The Australian Antarctic Division (AAD) conserves the cultural heritage of Antarctica. The efforts of the AAD is to understand the present through our past. They collect tangible, intangible and documentary heritage and host the Antarctic artefacts database.
Antarctica is to this day one of the most remote regions on earth. Since Captain Cook’s approach in 1722, human interest and appearance have grown in the area. Today, international scientific teams research the harshest conditions. The work done in this region encapsulates human curiosity and perseverance.
©King penguins colony of Lusitania Bay viewed from the water. The digester pressure cookers from the penguin oil industry stand on the beach. (Photo: Barend (Barry) Becker) Australian Antarctic Division
The Australian Antarctic Division has adopted a comprehensive heritage management strategy. Influenced by the policies of Australian heritage, the ADD implements a values-based approach. The identity heritage and take measures to protect and promote it based on these values:
- aesthetic appeal
- historic importance
- provide an opportunity for research
- are particularly representative of a type
- are evidence of creative or technical achievement
- have associations with social groups or significant people
The identified cultural heritage assets include all types of heritage such as artefacts, places, traditions and events. The Antarctic artefacts database features the Antarctic Heritage Register with lists of movable heritage such as artefacts.
A stellar example of their work is the Mawson’s Huts management plan. The Australian Antarctic Expedition built Mawson’s Huts around 1911–14 who hold international significance. Conservation of heritage is an arduous task, magnified with the Antarctic conditions.
©Mawson’s main hut at Cape Denison, Commonwealth Bay (Photo: Peter McCabe) Australian Antarctic Division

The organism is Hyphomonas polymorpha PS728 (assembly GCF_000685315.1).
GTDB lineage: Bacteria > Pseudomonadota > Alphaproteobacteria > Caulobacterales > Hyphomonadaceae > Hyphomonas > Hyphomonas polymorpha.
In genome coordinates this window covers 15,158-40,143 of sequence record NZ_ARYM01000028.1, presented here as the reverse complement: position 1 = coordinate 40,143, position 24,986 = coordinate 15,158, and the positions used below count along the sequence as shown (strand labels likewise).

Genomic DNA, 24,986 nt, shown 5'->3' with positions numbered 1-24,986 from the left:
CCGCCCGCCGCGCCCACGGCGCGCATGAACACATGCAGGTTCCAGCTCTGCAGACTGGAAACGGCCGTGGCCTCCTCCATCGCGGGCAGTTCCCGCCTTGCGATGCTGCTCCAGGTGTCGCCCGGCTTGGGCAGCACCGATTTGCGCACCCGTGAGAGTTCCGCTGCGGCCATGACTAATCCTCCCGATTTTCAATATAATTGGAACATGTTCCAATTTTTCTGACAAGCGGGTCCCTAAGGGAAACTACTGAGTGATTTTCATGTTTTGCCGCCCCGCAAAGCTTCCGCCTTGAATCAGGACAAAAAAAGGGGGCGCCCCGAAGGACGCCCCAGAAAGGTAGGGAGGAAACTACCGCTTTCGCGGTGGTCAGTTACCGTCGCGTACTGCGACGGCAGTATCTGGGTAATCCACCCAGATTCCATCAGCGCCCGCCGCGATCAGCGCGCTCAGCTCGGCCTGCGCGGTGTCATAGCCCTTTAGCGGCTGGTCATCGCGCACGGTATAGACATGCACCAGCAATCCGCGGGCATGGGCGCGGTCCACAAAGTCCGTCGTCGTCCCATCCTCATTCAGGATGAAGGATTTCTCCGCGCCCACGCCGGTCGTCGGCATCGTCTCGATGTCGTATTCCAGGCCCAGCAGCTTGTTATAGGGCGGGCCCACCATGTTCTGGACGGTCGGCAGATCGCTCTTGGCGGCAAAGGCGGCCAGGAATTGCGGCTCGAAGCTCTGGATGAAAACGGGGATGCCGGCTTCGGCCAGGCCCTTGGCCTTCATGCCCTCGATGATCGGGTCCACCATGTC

The AAD and the Mawson’s Huts Foundation, founded in 1996 to preserve the Huts, developed a management plan for the site, in effect since 2013. The plan’s original conception was in 2007, enriched after a public review.
The plan lays out values and principles of the site that are homogenous to all actions. Moreover, within the document are comprehensive descriptions of the objectives, the site and values, conditions and management, promotion, tourism and implementation activities.
The document is a result of elaborate research at all levels of site management and is clear and thorough in its presentation. (You can find attached a pdf of the plan.)
Preserving Antarctica’s cultural heritage is a noble task for all humanity. As the expeditions there capture the human spirit uniquely. Furthermore, the efforts towards conservation are noteworthy examples of heritage management. (They are definitely in Local Approach’s benchmark list.)
Whether you are interested in learning more about human history in the Antarctic context or looking for examples of heritage management practice, be sure to check out AAD’s work.
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